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Gynecology & Obstetrics

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Conditions We Treat: Cervical Cancer

Cervical cancer affects the cervix — the narrow lower part of the uterus that connects to the vagina. Most cases of cervical cancer are caused by HPV. When found early, cervical cancer is highly treatable.

Cervical Cancer: What You Need to Know

Woman reading on the computer
  • An HPV infection can cause the cells of the cervix to change and grow, a precancerous condition known as cervical dysplasia.
  • If left untreated, cervical dysplasia can cause cervical cancer.
  • In the U.S., close to 12,000 women are diagnosed with cervical cancer each year.

Patient Resources

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Why choose Johns Hopkins for treatment of cervical cancer?

gynecologic oncology team members

Our Physicians

Rely on the expertise of our physicians to treat your cervical cancer.

a radiologist stands in front of an MRI

Our Surgical Expertise

Johns Hopkins is one of only a few centers performing minimally invasive surgery with sentinel lymph node mapping. This groundbreaking technique uses infrared fluorescent imaging to identify potentially cancerous lymph nodes that would otherwise go undetected. This helps stops the spread of the cancer and reduces recurrence.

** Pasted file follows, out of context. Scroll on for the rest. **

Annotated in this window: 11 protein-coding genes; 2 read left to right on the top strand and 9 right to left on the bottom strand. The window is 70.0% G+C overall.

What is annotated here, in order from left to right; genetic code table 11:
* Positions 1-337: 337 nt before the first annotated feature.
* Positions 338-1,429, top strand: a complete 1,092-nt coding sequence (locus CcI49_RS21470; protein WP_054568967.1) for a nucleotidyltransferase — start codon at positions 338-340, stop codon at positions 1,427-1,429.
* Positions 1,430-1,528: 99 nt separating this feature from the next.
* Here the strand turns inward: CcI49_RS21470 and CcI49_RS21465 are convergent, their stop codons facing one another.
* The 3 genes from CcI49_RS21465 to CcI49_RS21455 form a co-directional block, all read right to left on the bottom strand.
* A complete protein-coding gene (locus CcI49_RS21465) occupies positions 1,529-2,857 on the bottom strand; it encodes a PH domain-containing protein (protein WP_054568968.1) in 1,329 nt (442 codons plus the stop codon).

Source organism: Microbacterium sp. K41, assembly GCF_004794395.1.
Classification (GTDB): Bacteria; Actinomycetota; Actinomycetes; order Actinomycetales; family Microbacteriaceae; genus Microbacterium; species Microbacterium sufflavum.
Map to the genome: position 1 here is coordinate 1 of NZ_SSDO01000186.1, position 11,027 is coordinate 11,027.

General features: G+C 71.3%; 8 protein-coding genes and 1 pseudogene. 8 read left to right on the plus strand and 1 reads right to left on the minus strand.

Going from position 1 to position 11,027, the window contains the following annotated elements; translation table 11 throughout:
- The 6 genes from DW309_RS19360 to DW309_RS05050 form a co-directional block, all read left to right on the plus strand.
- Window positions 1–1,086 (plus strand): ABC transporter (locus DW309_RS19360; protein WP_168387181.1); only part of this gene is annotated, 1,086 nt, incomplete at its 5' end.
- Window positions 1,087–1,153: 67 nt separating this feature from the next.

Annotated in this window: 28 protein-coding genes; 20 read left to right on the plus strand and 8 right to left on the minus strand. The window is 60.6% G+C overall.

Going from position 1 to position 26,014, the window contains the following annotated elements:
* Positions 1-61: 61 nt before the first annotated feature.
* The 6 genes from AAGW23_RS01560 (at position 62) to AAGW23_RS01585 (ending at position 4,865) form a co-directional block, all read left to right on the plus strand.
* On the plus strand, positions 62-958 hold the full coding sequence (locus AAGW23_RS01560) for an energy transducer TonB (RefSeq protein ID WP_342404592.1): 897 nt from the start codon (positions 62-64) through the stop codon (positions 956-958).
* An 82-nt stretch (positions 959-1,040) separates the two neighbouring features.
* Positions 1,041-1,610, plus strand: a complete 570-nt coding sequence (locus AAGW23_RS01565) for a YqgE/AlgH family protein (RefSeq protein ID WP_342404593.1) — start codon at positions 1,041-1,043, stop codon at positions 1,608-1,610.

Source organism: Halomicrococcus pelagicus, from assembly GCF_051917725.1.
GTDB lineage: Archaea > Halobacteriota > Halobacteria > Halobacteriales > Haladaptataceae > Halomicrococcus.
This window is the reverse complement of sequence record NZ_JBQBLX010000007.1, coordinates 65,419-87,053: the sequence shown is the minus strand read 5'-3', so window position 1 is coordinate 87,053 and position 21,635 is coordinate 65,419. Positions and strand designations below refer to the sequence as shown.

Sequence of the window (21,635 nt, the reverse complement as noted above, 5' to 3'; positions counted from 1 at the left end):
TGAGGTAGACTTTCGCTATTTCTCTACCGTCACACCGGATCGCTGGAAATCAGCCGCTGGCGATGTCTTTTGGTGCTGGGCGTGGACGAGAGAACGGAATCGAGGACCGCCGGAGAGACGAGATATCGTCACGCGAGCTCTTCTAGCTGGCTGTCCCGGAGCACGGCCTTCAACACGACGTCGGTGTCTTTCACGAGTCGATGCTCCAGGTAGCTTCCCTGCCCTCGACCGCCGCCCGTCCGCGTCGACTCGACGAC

Watch this video to learn more about minimally invasive surgery at Johns Hopkins.

cervical cancer doctors

Our Research

Johns Hopkins is a member of the Specialized Program of Research Excellence for cervical cancer and a recipient of a multimillion-dollar grant from the National Cancer Institute. Our researchers are conducting trials for therapeutic vaccines to treat women with HPV-associated precancerous lesions and invasive cancer.

Meet our researchers and learn more about their work. 

Ashley, a former gynecologic oncology patient, and her son sitting in a chair.

Our Patient Care

We believe in treating the whole patient — body, mind and spirit. “We are by your side every step of the way — whether you are just beginning treatment or have completed treatment and are undergoing survivorship care.” – Amanda Fader, M.D. 

Discover how Ashley was treated for cervical cancer while pregnant